News Releases and Op-Eds
Finlayson: Vancouver’s Incomes are Low, But Costs are High (Vancouver Sun)
By Jock Finlayson
Spending time in the downtown Vancouver business district or in the tonier residential neighbourhoods scattered across the lower mainland can easily foster a misleading impression of the financial health of the households that comprise the region. That point was hammered home for me recently after reviewing the latest Statistics Canada data on incomes.
As in previous years, Statistics Canada has collected information on family and individual incomes for 33 metropolitan areas spanning most of the country. Looking specifically at “census families” – defined as a married or common law couple with or without children at home, or a lone parent with one or more children at home – the agency provides estimates of median pre-tax family income for all 33 metro areas. (Median refers to the exact mid-point of the distribution: half of families have incomes above and half below the median.)
For Greater Vancouver, the picture that emerges isn’t flattering. For Canada as a whole, median pre-tax family income was $74,540, measured in constant 2012 dollars. The Vancouver region is near the bottom of pile, scoring 28th with a median family income of $71,140 in 2012. At the other end of the scale are the principal cities of Alberta and Saskatchewan, the perennially well-heeled Ottawa-Gatineau and the mid-sized Ontario city of Guelph.
The accompanying table provides data on family incomes in the most and least affluent metropolitan areas. It should be noted that the figures are for pre-tax income at the household (not individual) level. For most people, income and payroll taxes are deducted from pre-tax income. Then, from what’s left, households have to pay sales, fuel, property, and various other taxes and government-imposed fees and levies.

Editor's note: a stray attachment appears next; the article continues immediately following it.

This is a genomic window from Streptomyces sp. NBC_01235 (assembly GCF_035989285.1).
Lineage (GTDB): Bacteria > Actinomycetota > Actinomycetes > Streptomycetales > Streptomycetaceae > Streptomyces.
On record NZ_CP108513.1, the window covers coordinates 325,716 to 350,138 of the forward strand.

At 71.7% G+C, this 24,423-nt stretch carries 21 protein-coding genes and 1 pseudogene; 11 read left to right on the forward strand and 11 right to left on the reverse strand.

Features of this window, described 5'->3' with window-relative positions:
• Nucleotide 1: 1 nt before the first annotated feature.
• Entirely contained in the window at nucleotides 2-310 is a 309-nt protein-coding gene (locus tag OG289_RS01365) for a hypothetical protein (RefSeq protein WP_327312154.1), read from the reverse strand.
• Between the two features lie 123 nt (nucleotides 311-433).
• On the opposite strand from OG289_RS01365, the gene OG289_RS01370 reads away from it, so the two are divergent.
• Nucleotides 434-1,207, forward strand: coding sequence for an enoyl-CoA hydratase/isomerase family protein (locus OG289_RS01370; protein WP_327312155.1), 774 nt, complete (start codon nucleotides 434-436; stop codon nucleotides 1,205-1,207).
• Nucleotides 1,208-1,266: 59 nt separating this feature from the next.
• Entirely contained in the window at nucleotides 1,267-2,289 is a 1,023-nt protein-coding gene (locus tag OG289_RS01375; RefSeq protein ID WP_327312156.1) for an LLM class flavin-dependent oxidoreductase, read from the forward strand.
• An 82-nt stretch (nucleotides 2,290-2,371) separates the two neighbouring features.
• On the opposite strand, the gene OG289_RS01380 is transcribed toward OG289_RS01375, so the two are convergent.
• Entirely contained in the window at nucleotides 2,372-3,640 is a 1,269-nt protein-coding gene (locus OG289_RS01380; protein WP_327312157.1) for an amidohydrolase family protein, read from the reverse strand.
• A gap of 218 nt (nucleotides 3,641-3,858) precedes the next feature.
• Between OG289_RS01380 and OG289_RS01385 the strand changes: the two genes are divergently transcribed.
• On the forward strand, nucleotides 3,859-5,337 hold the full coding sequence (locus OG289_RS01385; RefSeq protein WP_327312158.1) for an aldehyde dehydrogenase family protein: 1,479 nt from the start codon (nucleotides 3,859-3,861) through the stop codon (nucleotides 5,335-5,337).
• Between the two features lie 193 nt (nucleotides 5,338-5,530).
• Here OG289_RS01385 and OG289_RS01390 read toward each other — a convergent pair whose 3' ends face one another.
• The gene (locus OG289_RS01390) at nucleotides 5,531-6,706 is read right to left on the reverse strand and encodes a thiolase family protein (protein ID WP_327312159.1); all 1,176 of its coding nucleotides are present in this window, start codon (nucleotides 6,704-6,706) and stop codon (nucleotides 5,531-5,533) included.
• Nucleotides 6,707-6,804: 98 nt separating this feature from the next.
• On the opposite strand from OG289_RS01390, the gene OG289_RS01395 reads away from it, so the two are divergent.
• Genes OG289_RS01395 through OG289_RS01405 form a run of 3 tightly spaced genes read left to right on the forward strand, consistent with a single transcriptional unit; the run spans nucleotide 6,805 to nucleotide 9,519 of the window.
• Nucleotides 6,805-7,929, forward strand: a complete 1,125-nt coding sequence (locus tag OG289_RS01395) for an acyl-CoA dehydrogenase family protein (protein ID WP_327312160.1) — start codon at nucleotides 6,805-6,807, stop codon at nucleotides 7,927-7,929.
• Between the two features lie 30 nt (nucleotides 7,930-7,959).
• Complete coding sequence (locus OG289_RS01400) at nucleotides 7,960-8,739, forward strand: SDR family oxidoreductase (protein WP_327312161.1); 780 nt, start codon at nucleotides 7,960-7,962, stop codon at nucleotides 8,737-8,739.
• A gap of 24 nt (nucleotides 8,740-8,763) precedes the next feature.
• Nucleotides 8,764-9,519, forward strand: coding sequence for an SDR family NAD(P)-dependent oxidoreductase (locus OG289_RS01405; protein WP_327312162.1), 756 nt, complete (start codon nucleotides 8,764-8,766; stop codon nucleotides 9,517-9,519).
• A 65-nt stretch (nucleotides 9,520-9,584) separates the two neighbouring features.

The gaps between the best and worst performers on median income are striking. In particular, Greater Vancouver lags behind top-ranked Calgary by $27,160 and trails Edmonton by almost $25,000. Perhaps more surprisingly, typical census families in Regina and Saskatoon boasts incomes that are roughly $20,000 and $16,200, respectively, higher than Metro Vancouver’s. It is also worth noting that B.C. hosts two of the country’s least prosperous urban areas – Vancouver and Abbotsford.
An interesting finding from the income tabulations is the lacklustre showing of Canada’s three largest city-regions. Like Vancouver, Toronto (with a median family income of $71,210) and Montreal ($71,390) score poorly on this key indicator. All three metros are home to many poor residents; they also experience sizable inflows of immigrants every year. Contrary to what some may believe, most newcomers to Canada struggle in the job market and have below-average incomes for at least the first ten years after their arrival. It’s true that some immigrants with low reported incomes are wealthy, but that doesn’t describe most immigrant families.
Greater Vancouver’s disappointing ranking on median income takes on added significance in light of high housing costs. Housing costs here are the steepest in the country and compare unfavourably with costs in both Toronto and Montreal as well as all other Canadian (and most American) urban areas. The juxtaposition of expensive housing and decidedly mediocre (at best) household incomes is disconcerting and underscores the point that many families in the lower mainland are in a financial bind.
All in all, the data on family incomes suggests that politicians in Greater Vancouver aren’t paying enough attention to the economic well-being of area residents. Many local mayors and elected councillors seem preoccupied with stopping pipeline development, railing against commodity exports, and standing in the way of measures that would strengthen the competitiveness of Port Metro Vancouver and the various industries that are linked to it – all things that would actually help to boost incomes in the region. Perhaps they should be spending more time asking what local governments can do to create an economic and policy environment that will stimulate the growth of high-paying jobs and encourage more local businesses to expand.
Median Family Income, $2012: The Stars and the Dogs
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As published in the Vancouver Sun: http://www.vancouversun.com/opinion/op-ed/Opinion+Vancouver+among+lowest+incomes+highest+costs/10098684/story.html